The Montana Military Museum recently received its first Medal of Honor to display. The Parrish family donated the medal to continue the legacy of Technician 4th grade Laverne Parrish.
The Medal of Honor is the nation's highest medal for valor in combat that can be awarded to members of the armed forces. The award is often bestowed posthumously to fallen heroes in recognition for their extraordinary acts of valor.
Laverne Parrish, from Ronan, enlisted at Fort Missoula on April 4th, 1941, according to the National Archives. Parrish served as a Medical Aidman with Company C in Luzon in the Philippines during World War ll.
On January 18th, 1945, military records state that Parrish saw two wounded men under intense enemy fire. After moving one to cover, Parrish crossed 25 yards through open grounds to provide aid to the second.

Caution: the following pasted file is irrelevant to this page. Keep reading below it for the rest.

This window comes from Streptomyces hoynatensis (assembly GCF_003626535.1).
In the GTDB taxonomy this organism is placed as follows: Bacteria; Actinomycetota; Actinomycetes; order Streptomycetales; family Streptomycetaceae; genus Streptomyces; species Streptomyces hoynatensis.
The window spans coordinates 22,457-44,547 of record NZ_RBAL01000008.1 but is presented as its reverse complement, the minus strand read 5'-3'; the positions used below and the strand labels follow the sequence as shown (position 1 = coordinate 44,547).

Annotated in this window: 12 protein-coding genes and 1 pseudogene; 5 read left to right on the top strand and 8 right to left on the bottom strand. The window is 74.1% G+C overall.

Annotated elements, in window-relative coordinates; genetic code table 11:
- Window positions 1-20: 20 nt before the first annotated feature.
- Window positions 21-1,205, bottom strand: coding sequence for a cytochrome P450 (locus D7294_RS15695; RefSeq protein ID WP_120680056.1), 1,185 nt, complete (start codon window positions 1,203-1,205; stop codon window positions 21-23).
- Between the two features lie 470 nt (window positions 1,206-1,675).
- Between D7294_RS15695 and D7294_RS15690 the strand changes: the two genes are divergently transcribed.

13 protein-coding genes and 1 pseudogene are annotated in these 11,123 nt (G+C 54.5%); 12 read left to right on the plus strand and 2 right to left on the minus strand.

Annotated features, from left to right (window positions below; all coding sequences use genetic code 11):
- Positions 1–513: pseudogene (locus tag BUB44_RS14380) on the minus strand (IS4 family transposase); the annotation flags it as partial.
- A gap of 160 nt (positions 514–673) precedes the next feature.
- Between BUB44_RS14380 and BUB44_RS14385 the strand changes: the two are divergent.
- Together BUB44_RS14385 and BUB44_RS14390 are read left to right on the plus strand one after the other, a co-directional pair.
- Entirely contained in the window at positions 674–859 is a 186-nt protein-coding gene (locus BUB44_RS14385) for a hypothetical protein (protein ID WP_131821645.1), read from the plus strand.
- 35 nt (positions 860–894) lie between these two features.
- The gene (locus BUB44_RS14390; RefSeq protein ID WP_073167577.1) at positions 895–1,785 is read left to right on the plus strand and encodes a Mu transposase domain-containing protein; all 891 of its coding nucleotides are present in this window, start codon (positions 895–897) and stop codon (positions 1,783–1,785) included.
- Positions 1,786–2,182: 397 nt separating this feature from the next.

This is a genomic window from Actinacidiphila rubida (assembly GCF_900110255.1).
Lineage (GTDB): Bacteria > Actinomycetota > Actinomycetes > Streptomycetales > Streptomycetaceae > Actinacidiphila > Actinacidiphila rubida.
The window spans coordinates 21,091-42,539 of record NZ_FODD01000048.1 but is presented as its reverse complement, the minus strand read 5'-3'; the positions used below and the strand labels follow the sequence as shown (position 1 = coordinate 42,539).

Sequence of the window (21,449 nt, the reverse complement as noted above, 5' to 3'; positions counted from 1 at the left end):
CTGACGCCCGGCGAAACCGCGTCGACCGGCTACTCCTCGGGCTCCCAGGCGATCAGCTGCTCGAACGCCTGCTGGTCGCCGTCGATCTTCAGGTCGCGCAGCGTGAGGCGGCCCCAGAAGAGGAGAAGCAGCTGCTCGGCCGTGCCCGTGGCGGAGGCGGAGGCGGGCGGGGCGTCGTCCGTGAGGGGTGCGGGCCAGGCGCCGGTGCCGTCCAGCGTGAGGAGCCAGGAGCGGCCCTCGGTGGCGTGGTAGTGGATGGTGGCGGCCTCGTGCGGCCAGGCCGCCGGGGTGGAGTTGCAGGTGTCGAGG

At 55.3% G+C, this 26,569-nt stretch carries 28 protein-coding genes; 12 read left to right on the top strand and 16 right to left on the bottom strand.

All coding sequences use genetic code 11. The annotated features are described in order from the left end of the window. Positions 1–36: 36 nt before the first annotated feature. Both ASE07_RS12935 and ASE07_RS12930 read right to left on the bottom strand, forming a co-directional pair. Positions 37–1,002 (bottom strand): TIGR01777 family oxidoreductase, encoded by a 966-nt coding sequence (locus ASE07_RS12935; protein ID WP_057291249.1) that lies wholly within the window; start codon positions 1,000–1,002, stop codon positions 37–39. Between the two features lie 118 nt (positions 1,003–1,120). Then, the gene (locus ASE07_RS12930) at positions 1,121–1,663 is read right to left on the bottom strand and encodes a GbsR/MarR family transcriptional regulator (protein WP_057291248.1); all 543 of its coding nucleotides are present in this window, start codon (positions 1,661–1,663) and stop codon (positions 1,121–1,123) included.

A similar event occurred January 24th, while Parrish was taking cover in a ditch from enemy fire. Technician Parrish left the ditch and crawled to bring two wounded men to cover in two successful trips.
After treating nearly 37 casualties, Technician Parrish was wounded by mortar fire, and shortly after died.
His bravery was honored by President Truman on June 25th, 1945, with the Medal of Honor, with the citation stating that "Technician Laverne Parrish saved many lives at the cost of his own."
Museum director Ray Read says it is an honor to have these items on display: “We feel very proud that we'll be able to have this on display here in the museum. That's our mission, is to tell those stories. So we've been looking forward to doing this. You can see by the nature of the documents here that we have something very special."